We should seize the moment. As the only state in the union that incorporates the Confederate battle flag in its state flag, we signal to the rest of the world allegiance to a cause a large portion of our population associates with enslavement and oppression.
Once again the question of Mississippi's flag has reared an ugly head.
Twitter recently went all aflutter because of the proposed change to the picture on the paper currency of the $20 bill.
The debate over whether or not Mississippi should change the state flag to remove the image of the Confederate flag has featured many of the predictable arguments of previous debates on this issue.
No one talked about the Civil War where I grew up. Not outside of class, anyway.
In two years, Mississippi has moved from 29th place to 19th, but it isn't good news. The ranking is for average debt of people who leave college with a bachelor's degree and student loans to repay.
The gun control debate hit a fever pitch after the tragedy of Newtown and now, once again this country finds itself with another tragedy involving guns in Charleston, S.C.
To Chief Nichols credit, he has recently begun several community outreach efforts.
For Father's Day I gave Sam four white buckets and some blue cargo shorts. When I bought the buckets, a lady in the parking lot rolled her window down and hollered, "Those are fishing buckets! Wish I was fishing!"
Almost 475 years ago Hernando de Soto's Spanish expedition arrived in what is now the Columbus, Starkville and West Point, Mississippi area, exploring the land and encountering the Chickasaw.
Thursday, I spent a couple hours with Uncle Bunky watching him work his wonders at Camp Rising Sun.
The email came from a woman who I will call "Anna" for the sake of protecting her identity and her current job.
The White House Council of Economic Advisers says Mississippi is leaving $1.38 billion cash money on the table. How so?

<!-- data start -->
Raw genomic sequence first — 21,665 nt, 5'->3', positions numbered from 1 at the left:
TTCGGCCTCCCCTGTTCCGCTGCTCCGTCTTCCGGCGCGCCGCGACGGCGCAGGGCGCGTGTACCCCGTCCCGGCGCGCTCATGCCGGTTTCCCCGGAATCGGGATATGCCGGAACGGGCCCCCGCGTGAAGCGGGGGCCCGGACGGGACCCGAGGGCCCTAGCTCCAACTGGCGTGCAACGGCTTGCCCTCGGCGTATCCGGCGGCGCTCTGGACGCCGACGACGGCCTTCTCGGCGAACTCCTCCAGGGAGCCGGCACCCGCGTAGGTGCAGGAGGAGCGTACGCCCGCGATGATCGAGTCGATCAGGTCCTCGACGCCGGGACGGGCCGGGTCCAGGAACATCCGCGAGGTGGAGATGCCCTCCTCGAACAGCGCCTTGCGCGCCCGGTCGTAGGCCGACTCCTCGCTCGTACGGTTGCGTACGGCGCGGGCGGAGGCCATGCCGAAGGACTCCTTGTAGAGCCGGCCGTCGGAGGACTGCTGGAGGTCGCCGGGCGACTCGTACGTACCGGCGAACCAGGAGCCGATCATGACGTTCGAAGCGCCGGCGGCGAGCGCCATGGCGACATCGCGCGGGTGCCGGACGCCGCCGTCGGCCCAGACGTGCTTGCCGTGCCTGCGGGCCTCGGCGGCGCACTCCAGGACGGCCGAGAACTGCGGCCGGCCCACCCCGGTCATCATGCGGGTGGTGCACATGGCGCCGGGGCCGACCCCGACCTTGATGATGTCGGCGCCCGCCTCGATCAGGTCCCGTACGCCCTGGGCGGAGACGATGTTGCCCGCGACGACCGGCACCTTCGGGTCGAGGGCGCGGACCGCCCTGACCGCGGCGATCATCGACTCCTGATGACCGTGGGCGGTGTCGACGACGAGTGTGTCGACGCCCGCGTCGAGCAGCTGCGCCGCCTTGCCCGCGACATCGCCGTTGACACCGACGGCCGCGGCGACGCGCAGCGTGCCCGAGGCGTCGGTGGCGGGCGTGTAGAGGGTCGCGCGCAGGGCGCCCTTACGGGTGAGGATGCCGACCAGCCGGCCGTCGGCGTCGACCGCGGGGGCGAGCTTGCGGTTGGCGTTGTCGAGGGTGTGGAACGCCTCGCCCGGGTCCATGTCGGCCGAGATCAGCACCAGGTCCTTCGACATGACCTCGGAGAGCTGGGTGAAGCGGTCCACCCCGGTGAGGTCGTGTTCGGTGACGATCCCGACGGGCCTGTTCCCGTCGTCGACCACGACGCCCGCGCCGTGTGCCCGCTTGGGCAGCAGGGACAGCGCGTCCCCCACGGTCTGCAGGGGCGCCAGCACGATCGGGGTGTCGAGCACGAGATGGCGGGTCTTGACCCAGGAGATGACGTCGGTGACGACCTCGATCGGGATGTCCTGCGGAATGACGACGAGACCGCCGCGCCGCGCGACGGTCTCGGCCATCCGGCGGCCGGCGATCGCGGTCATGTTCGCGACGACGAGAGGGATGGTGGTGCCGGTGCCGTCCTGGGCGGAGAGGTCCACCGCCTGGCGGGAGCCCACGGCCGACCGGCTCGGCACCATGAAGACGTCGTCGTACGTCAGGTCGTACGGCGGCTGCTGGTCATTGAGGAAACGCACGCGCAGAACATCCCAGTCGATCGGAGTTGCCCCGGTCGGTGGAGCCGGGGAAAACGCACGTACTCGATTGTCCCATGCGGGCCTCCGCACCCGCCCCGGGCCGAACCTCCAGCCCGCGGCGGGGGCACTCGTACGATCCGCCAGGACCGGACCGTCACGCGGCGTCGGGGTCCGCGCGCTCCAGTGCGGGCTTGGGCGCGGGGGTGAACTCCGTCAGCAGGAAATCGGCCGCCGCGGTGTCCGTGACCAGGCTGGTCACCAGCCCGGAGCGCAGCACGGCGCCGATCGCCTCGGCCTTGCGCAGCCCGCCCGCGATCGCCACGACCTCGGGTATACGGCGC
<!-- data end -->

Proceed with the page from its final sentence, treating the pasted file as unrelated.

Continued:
They are Life's Little Annoyances, the inconveniences too small to be considered serious, yet big enough to make us temporarily insane.
They were a band of brothers, and 71 years ago on June 6, 1944, in the night time darkness, hours before the landing of the greatest invasion force in history, they parachuted behind enemy lines.
Looks like we're into snake season. I've seen more snakes in the past few weeks than I've seen in the last decade, or maybe ever.
Decades ago, when there were obvious, well-constructed barriers to prevent minorities from improving their lives, there was the occasional story of light-skinned blacks who passed themselves off as white in order to get ahead.
At a family gathering last week, someone suggested we take a group picture. It was a momentous occasion; there were a lot of us there; and everyone thought it a good idea. But the light was fading. Anyone have a camera?
Not too long ago if you looked at a Starkville Board meeting electronic packet you would be able to tell which alderman of the seven had asked for any particular item to be placed on the agenda.
Last year Mississippi lawmakers insisted it was essential to start drug-testing welfare applicants.
4. Our View: No relief in sight for road/bridge crisis DISPATCH EDITORIALS
5. Bernard Goldberg: Our PC culture just got even more ridiculous NATIONAL COLUMNS